To qualify for payment under the €50m beef finisher scheme, farmers must have slaughtered an animal between 1 February 2020 and 12 June 2020.

The Department of Agriculture has estimated that some 42,000 farmers will be eligible for the Beef Finishers Payment (BFP). Based on estimates of eligible animals, a payment rate in the region of €100 per animal has been set.

In the event of an oversubscription, the payment rate will be subject to a linear cut.

To qualify, animals must have been eight months or more when slaughtered and in the herd for at least 30 days prior to slaughter. If the residency period is less than 30 days, the previous keeper will be eligible for payment on that animal.

The maximum number of cattle eligible for payment per herd is 100.

Quality Assurance

Farmers must also be a member of the Bord Bia Quality Assurance Scheme at the time of application or undertake to become a member prior to 30 September 2020.

The opening date for applications will be 19 August and the closing date will be 9 September. More detailed terms and conditions will be made available by the Department in due course.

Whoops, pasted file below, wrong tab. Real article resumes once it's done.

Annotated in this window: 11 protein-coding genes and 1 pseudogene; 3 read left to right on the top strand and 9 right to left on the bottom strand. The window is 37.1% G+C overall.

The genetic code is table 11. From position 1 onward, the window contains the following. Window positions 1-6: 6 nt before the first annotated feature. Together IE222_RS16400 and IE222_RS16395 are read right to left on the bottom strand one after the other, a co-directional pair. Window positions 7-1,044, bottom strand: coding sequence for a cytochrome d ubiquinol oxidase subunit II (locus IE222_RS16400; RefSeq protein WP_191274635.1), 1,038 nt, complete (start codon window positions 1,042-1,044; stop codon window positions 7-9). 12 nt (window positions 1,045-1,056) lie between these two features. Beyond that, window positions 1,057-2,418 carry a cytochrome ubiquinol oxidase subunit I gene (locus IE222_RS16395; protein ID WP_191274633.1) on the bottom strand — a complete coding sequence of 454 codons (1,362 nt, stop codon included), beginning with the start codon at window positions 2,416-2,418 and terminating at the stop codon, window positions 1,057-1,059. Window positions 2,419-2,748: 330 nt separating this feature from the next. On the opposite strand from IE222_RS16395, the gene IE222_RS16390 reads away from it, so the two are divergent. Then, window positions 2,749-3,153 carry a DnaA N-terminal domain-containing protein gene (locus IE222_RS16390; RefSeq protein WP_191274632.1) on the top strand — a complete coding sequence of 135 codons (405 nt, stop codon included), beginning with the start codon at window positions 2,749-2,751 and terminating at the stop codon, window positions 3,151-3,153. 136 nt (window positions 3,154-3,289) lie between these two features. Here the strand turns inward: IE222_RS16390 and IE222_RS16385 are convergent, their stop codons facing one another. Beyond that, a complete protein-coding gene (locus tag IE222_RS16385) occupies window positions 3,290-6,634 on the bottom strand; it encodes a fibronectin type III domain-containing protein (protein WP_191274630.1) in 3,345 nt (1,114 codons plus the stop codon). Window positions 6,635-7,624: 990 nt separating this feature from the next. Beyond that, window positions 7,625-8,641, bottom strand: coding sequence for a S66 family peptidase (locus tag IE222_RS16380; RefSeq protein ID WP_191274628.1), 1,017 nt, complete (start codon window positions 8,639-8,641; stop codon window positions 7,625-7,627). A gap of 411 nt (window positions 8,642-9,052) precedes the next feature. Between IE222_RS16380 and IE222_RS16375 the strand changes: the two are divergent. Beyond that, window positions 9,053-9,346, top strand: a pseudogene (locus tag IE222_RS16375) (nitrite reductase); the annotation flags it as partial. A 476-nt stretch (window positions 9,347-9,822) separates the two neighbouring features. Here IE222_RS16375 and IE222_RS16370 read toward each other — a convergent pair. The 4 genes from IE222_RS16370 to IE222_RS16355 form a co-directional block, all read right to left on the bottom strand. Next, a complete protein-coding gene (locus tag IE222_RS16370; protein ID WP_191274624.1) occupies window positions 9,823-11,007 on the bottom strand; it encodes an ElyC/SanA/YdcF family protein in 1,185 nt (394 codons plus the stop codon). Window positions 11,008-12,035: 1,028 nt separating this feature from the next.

Agent or dealer herd numbers will not be eligible for payment or animals identified by the Department as presented for slaughter by or on behalf of a factory.


Announcing details of the scheme, Minister for Agriculture Dara Calleary said: “I am fully aware of the difficulties caused by COVID-19 in the Irish beef sector and the consequences for those in beef farming and for the rural economy as a whole.

The closure of the food service market in Ireland, the UK and beyond has had a dramatic impact on the industry

“Farmers with finished animals suffered from both reduced prices and other restrictions in getting animals to market. The closure of the food service market in Ireland, the UK and beyond has had a dramatic impact on the industry and in particular those who supply it to make their living.”

Minister Calleary said the support would help mitigate the impact of the pandemic on beef farmers and provide valuable additional income this year.


IFA president Tim Cullinan welcomed the scheme, he said it is crucial that the money gets out to farmers as soon as possible and that the full €50m is spent. He called for a provision to increase the payment per animal if there is any underspend.

ICSA beef chair Edmund Graham gave a guarded welcome to announcement but said his organisation would be seeking clarification on the apparent exclusion of cattle exported live.

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